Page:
Strangers telling stories

I love listening to people tell stories. In fact I often wish people would just stop expecting me to say things at parties, and talk about themselves instead. This is probably why I feel closer to podcast hosts than to actual humans.

Many of you know how much I love ¬†the radio show This American Life, which recently aired its 500th episode. Hosted by public radio heartthrob Ira Glass, each hour-long episode explores a topic, often through reporting, personal stories, or readings of short fiction. The investigative reporting on the show has exposed arbitrary drug court sentences, Mike Daisy’s lies¬†about what he allegedly saw at Chinese Apple plants, and how shady groups are using patents to shake down tech companies.

My affinity for podcasts (I’m subscribed to twelve, and I regularly listen to four or five) probably comes from being raised by audiobooks, many of which bordered on radiodramas with full voice casts. Over and over, I played Russian cassettes of Alice in Wonderland, Winnie the Pooh, and a Swedish series about a fat man named Karlsson who lived on the roof and flew around using a tiny propeller.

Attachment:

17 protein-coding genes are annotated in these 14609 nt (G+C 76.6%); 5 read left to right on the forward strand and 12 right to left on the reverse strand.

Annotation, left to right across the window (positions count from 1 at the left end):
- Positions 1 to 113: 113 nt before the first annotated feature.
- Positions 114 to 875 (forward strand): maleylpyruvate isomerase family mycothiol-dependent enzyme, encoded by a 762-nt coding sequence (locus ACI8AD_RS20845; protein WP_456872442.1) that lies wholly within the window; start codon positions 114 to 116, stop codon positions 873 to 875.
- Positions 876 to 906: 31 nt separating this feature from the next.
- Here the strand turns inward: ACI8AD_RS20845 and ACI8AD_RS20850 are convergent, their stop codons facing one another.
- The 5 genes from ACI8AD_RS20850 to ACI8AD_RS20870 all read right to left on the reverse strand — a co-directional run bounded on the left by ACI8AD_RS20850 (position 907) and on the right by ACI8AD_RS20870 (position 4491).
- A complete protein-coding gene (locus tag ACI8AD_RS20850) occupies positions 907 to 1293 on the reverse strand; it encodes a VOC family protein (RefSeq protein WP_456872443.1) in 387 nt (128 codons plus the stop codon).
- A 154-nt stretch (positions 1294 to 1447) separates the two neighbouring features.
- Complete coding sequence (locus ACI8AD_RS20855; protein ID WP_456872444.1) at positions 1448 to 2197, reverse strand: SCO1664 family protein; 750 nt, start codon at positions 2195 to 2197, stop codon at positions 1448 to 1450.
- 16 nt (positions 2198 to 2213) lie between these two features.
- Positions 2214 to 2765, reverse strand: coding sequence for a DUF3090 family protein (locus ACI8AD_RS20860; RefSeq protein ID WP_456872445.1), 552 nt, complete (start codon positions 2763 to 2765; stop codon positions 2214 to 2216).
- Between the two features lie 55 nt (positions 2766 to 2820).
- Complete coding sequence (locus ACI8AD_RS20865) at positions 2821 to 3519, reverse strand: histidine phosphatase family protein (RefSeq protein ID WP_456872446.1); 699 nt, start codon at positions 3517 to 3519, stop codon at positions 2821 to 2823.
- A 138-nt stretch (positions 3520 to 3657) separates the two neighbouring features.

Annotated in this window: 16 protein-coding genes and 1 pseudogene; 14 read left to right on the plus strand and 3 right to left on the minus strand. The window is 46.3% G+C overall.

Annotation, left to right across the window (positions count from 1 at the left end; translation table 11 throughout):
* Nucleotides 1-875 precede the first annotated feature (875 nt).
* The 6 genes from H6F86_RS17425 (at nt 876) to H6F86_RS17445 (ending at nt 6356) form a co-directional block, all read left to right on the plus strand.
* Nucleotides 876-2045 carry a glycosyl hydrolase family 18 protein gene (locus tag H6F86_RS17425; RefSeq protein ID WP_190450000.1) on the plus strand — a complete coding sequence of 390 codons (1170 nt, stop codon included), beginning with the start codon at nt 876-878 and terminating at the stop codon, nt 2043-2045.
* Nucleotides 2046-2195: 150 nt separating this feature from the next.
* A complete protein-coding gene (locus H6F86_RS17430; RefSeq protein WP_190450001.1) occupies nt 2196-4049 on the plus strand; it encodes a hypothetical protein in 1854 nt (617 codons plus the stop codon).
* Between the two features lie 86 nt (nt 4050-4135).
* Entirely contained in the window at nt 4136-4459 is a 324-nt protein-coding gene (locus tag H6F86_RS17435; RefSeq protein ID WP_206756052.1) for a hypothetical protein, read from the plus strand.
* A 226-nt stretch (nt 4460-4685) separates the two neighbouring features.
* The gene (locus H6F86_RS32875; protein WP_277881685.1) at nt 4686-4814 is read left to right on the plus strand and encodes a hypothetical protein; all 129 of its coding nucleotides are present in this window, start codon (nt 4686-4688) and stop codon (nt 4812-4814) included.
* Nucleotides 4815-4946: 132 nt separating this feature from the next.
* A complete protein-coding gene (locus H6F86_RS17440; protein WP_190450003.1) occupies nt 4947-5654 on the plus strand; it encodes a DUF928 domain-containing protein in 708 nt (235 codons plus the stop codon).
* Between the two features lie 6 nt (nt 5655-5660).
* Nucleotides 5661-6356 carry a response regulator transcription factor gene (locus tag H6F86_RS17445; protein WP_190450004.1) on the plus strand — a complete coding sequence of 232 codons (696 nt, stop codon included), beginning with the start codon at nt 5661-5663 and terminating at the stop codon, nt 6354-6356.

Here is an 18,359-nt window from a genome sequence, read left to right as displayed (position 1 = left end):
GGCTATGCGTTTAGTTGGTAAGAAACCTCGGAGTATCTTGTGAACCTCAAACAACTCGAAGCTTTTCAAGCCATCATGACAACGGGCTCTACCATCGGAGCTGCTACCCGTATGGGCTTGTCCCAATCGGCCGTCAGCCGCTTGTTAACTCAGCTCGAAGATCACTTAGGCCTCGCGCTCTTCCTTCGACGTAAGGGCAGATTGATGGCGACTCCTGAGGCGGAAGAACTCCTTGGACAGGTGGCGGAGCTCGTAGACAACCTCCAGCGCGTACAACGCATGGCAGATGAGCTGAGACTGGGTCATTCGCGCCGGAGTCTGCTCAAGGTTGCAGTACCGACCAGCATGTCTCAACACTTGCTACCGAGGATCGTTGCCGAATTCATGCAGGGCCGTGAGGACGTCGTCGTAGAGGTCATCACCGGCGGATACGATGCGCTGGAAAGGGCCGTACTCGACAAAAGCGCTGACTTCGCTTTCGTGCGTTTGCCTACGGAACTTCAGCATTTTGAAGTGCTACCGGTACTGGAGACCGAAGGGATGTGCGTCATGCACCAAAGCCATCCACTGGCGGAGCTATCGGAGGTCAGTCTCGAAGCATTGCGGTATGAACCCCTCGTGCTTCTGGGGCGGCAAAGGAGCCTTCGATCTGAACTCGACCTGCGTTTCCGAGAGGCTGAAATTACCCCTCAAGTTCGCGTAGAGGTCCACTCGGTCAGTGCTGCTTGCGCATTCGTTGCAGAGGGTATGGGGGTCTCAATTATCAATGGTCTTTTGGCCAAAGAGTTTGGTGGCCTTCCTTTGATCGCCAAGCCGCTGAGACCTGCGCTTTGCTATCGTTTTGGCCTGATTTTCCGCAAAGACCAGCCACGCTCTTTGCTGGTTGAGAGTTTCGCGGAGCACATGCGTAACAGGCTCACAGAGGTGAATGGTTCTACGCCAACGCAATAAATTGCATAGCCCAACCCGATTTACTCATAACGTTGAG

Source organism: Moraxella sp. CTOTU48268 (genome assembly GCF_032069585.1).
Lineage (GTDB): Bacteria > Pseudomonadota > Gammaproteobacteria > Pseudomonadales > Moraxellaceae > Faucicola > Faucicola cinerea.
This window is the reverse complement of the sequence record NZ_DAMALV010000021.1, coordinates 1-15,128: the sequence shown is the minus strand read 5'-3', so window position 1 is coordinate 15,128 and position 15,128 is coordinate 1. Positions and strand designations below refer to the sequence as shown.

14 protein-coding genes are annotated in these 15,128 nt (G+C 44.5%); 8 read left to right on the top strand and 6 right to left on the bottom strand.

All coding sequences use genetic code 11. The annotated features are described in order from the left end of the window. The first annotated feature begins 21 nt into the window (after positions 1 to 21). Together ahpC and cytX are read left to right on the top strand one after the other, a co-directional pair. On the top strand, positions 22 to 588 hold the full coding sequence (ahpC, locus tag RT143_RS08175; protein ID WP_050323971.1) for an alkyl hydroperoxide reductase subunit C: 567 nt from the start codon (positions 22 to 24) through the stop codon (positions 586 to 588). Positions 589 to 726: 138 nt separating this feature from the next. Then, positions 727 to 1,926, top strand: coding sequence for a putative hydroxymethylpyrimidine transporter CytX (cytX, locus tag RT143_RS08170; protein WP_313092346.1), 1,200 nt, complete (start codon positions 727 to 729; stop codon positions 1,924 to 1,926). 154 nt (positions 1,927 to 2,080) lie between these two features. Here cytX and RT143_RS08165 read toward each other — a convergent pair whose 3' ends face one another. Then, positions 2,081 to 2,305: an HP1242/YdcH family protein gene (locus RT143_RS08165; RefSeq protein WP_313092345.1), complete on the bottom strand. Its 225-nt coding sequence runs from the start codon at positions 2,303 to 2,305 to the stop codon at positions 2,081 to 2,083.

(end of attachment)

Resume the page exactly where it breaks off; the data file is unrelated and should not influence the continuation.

And their many adventures.

And their many adventures.

This fits into the “completism” theme of this blog because of my tendency to listen through the backlog of shows once I find a new one I really enjoy. Not usually from beginning to end, but keeping up with current episodes while simultaneously listening to older shows. (I’m currently on episode 413 of This American Life…) But while I’m not writing this having recently completed any shows, a number of the shows I listen to have hit milestones. Slice of SciFi also recently celebrated its 500th episode – which they hit after eight years, rather than TAL’s 20.

Over the years, I’ve gotten to know podcast hosts even better than some of my close friends, seen shows breed spinoffs, podfade, and even cried when a favorite host passed away. There’s something intimate about the audio format. Something special about feeling like a person is sitting with you and telling you stories, or feeling like you’re hanging out with a group of nerdy friends talking about the latest in sci-fi television while you crochet something new.

The Geologic Podcast, a weekly skeptical one-man-show, this week aired episode 324. I’ve been listening since episode 20. It’s weird and comforting to me how these shows have stayed with me through thick and thin. They’ve been there for me when I was in high school, on a long, boring flight to Europe, and while our tour bus drove through the Irish countryside. They’ve been there for me when I drove to college every day. There for me through all of my major relationships. I feel like I’ll never be able to stop listening to strangers tell me stories.

Favorite shows, through the ages.

Favorite shows, through the ages.